Front Matter

Half Title Page

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pp. ii-ii

Title Page

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pp. iii-iii

Copyright Page

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pp. iv-iv

Dedication Page

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pp. v-v

Table of Contents

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pp. vii-viii

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Preface

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pp. ix-x

At many points in the years I have worked on this book, people have question could be either curious in a friendly sort of way, and sympa thetic to the subject matter, or hostile and challenging, seeking a justifi cation. The friendly ones seemed to assume that enough had already been written on the subject of Freud's Jewish identity-Freud was a ...

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Acknowledgments

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pp. 11-12

Permission to print selected materials is gratefully acknowledged from ...

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Introduction

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pp. 1-22

This book, a study of Sigmund Freud's correspondence as it relates to his Jewish identity, presents evidence for and argues in support of two claims. First, Freud's Jewish identity, far from being a single homogenous reality, in fact develops in three stages-early (to 1907), middle (1907-23), and late (1923-39).1 These periods are reflexes of one another, ...

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The Early Period

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pp. 23-131

Freud's Jewish and humanist educations are an important biographical crucible for his self-understanding, both as a Jew and as a humanist, and so their description as a context for understanding Freud's correspondence will be helpful. In addition, such a description will indicate the reservoir of Jewish knowledge and information that Freud might have ...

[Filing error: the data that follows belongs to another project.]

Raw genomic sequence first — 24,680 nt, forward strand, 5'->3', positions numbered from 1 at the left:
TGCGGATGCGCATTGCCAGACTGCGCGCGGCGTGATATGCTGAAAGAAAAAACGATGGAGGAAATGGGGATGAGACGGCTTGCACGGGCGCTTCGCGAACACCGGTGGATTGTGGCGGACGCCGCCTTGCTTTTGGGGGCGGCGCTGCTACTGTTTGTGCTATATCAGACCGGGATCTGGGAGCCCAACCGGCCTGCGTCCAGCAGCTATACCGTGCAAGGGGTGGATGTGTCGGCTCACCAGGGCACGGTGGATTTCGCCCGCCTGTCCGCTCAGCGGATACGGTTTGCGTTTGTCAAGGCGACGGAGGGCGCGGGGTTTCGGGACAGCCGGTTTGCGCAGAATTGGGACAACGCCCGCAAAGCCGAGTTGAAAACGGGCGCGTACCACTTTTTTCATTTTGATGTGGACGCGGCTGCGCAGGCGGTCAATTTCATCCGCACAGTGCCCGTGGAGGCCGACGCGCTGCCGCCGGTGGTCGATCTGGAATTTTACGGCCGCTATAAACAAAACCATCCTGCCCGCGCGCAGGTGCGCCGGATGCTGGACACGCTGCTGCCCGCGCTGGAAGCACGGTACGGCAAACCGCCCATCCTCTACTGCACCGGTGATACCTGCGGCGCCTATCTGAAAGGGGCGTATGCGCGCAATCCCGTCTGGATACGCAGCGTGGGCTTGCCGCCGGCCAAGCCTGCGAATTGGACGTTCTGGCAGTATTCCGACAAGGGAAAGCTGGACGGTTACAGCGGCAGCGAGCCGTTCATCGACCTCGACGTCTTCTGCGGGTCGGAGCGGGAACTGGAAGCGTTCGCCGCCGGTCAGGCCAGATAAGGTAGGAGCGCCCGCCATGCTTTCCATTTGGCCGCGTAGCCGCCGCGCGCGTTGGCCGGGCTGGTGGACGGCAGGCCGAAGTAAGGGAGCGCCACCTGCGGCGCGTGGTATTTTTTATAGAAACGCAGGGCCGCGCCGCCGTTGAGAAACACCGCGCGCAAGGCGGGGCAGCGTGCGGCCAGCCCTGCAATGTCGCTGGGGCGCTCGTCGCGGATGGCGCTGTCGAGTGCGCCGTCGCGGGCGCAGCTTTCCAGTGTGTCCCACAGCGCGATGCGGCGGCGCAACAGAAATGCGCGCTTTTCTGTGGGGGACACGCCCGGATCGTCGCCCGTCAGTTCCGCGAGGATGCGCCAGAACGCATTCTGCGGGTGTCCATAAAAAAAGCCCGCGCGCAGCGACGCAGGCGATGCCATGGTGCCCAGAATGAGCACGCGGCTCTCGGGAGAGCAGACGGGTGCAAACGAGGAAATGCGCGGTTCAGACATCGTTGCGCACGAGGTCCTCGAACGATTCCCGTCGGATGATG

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The Middle Period

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pp. 132-188

In his three-volume biography of Freud, Ernest Jones titles the period from 1901-6, "Emergence from Isolation." The designation is apt, for in this period Freud begins to move psychoanalysis out of an exclusively Jewish environment into the larger, Gentile world. But as psychoanalysis "goes public," Freud's Jewishness retreats behind a "Gentile facade" ...

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The Late Period

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pp. 174-244

The years 1920-23 were painful ones for Freud, full of the deaths of loved ones and friends, culminating with the threat to his own life. Following the devastations of World War I, it is little wonder that Freud is pessimistic and bitter. On 20 January 1920 Freud's friend and great benefactor to psychoanalysis, Anton von Freund, died of cancer at the ...

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Dual Allegiance and Modern Identity

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pp. 245-251

From this survey, it is obvious that Freud's attitude toward his Jewishness over the course of his life was a critical, and not incidental or peripheral, element of his identity. Freud's Jewishness mattered to him, and he credited it with some basic elements of his character, including independence of mind, courage to stand firm in his convictions when alone and ...

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Notes

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pp. 253-290

Selected Bibliography

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pp. 291-302

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ADDENDUM

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pp. 303-304

As I was preparing the index for this book, Freud's letter to Marie Bonaparte, written from his London exile and containing a discussion of his kiddush cups, came to my attention (Lawrence Douglas and Alexander George, "Freud's Phonographic Memory and the Case of the Missing Kiddush Cups," ...

General Index

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pp. 319-338

Index of Sigmund Freud's Letters

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pp. 339-353

Back Cover

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pp. 340-340